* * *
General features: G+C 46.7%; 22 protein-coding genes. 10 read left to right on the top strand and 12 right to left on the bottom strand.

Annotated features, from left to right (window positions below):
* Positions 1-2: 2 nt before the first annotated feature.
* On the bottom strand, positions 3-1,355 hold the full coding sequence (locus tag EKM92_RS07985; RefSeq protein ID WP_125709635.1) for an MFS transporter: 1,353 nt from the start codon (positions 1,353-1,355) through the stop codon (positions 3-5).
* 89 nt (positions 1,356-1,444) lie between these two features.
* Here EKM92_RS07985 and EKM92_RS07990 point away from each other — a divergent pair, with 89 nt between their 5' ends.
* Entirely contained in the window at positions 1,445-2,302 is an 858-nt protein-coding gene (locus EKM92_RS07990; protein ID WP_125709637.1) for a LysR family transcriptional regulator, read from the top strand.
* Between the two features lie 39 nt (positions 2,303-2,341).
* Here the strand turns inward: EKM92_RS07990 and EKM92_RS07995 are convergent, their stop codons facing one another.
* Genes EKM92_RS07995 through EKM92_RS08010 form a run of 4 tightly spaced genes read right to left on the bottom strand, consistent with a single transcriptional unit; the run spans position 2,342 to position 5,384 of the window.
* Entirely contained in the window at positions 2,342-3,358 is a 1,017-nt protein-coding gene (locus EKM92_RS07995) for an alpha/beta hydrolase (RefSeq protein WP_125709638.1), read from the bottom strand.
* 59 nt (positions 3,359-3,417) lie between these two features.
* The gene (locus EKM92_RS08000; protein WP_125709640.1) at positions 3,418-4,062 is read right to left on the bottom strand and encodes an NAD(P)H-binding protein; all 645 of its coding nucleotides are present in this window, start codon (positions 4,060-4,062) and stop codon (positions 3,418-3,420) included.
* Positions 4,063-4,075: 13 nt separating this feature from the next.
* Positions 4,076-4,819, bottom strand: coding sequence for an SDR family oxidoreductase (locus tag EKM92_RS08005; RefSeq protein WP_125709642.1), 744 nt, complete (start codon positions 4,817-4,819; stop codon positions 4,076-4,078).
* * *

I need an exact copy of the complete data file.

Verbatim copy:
General features: G+C 46.7%; 22 protein-coding genes. 10 read left to right on the top strand and 12 right to left on the bottom strand.

Annotated features, from left to right (window positions below):
* Positions 1-2: 2 nt before the first annotated feature.
* On the bottom strand, positions 3-1,355 hold the full coding sequence (locus tag EKM92_RS07985; RefSeq protein ID WP_125709635.1) for an MFS transporter: 1,353 nt from the start codon (positions 1,353-1,355) through the stop codon (positions 3-5).
* 89 nt (positions 1,356-1,444) lie between these two features.
* Here EKM92_RS07985 and EKM92_RS07990 point away from each other — a divergent pair, with 89 nt between their 5' ends.
* Entirely contained in the window at positions 1,445-2,302 is an 858-nt protein-coding gene (locus EKM92_RS07990; protein ID WP_125709637.1) for a LysR family transcriptional regulator, read from the top strand.
* Between the two features lie 39 nt (positions 2,303-2,341).
* Here the strand turns inward: EKM92_RS07990 and EKM92_RS07995 are convergent, their stop codons facing one another.
* Genes EKM92_RS07995 through EKM92_RS08010 form a run of 4 tightly spaced genes read right to left on the bottom strand, consistent with a single transcriptional unit; the run spans position 2,342 to position 5,384 of the window.
* Entirely contained in the window at positions 2,342-3,358 is a 1,017-nt protein-coding gene (locus EKM92_RS07995) for an alpha/beta hydrolase (RefSeq protein WP_125709638.1), read from the bottom strand.
* 59 nt (positions 3,359-3,417) lie between these two features.
* The gene (locus EKM92_RS08000; protein WP_125709640.1) at positions 3,418-4,062 is read right to left on the bottom strand and encodes an NAD(P)H-binding protein; all 645 of its coding nucleotides are present in this window, start codon (positions 4,060-4,062) and stop codon (positions 3,418-3,420) included.
* Positions 4,063-4,075: 13 nt separating this feature from the next.
* Positions 4,076-4,819, bottom strand: coding sequence for an SDR family oxidoreductase (locus tag EKM92_RS08005; RefSeq protein WP_125709642.1), 744 nt, complete (start codon positions 4,817-4,819; stop codon positions 4,076-4,078).